This is part III of backyard fruits for Chattanooga. Keeping fruit to a manageable size provides benefits. Space in the yard is limited. Having feet on the ground while harvesting is easier than using a ladder. Covering trees with bird netting and protective sprays is simpler with trees that are shorter. Yesterday’s post suggested increasing the distance between the ground and the first level of leaves for disease resistance. So there’s a balance. A fruit tree should to be tall enough so that leaves are not near the ground but short enough to manage. Espalier and Dwarf trees can achieve this.
The manageable size of a dwarf tree is a clear advantage. But disadvantages come with dwarf root stocks. A shorter lifespan is one. Dwarf fruit trees normally live for 1/3 to 1/2 as long as full-sized trees. Dwarf trees also usually require more fertilizing since their roots lack the vigor of larger trees. And dwarf trees have less disease resistance. For example, a Kieffer pear on a full-sized root-stock will likely produce well without fungicide applications. A dwarf Kieffer pear would likely do better with a protective spray. There are fungicide applications that are OMRI (Organic Materials Review Institute) approved.
My preference for keeping trees to size is an espalier. This involves pruning to reduce height. It does go against the nature of the tree. They want to grow tall and reach more sunlight. When upright growth is cut, the tree responds by producing several upright shoots to replace what was cut. So persistent pruning is required. The shape of an espalier is formed by attaching branches to a fence, wall, or trellis. The material used must not be sharp or abrasive. Wind will blow the branches to rub against the trellis repeatedly. A metal wire can scrape off bark and be an entry point for disease.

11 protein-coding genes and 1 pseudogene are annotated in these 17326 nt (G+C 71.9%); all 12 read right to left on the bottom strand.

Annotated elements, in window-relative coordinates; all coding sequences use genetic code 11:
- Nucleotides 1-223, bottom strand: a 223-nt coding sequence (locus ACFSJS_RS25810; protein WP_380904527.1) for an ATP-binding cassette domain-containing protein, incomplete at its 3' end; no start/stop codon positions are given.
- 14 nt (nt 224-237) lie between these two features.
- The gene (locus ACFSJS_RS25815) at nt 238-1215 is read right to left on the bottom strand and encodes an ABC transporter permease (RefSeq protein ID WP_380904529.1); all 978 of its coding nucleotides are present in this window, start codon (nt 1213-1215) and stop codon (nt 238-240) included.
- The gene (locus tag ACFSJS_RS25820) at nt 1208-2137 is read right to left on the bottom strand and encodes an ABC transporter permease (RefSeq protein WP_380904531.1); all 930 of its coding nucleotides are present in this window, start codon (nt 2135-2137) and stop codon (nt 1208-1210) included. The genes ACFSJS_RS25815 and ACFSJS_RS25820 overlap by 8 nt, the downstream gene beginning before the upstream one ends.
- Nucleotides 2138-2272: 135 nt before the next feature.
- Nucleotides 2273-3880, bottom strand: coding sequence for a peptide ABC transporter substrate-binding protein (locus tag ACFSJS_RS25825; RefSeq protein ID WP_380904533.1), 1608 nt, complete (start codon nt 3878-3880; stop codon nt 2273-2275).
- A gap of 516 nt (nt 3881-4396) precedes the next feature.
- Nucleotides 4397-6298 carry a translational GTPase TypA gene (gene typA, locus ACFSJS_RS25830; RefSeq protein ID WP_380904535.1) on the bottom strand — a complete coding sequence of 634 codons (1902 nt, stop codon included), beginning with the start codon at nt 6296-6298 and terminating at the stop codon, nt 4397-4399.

For photos of what an espaliered tree can look like River Road Farms of Decatur, Tennessee has a website: http://www.espaliertrees.com. I have never done business with them but their website looks impressive.
Tomorrow (April 11, 2015) is when my workshop on backyard fruit will happen. It is scheduled for 1:00 pm at Crabtree Farms. My post workshop posts will contain my evaluations of easier and more difficult fruits to grow in Chattanooga.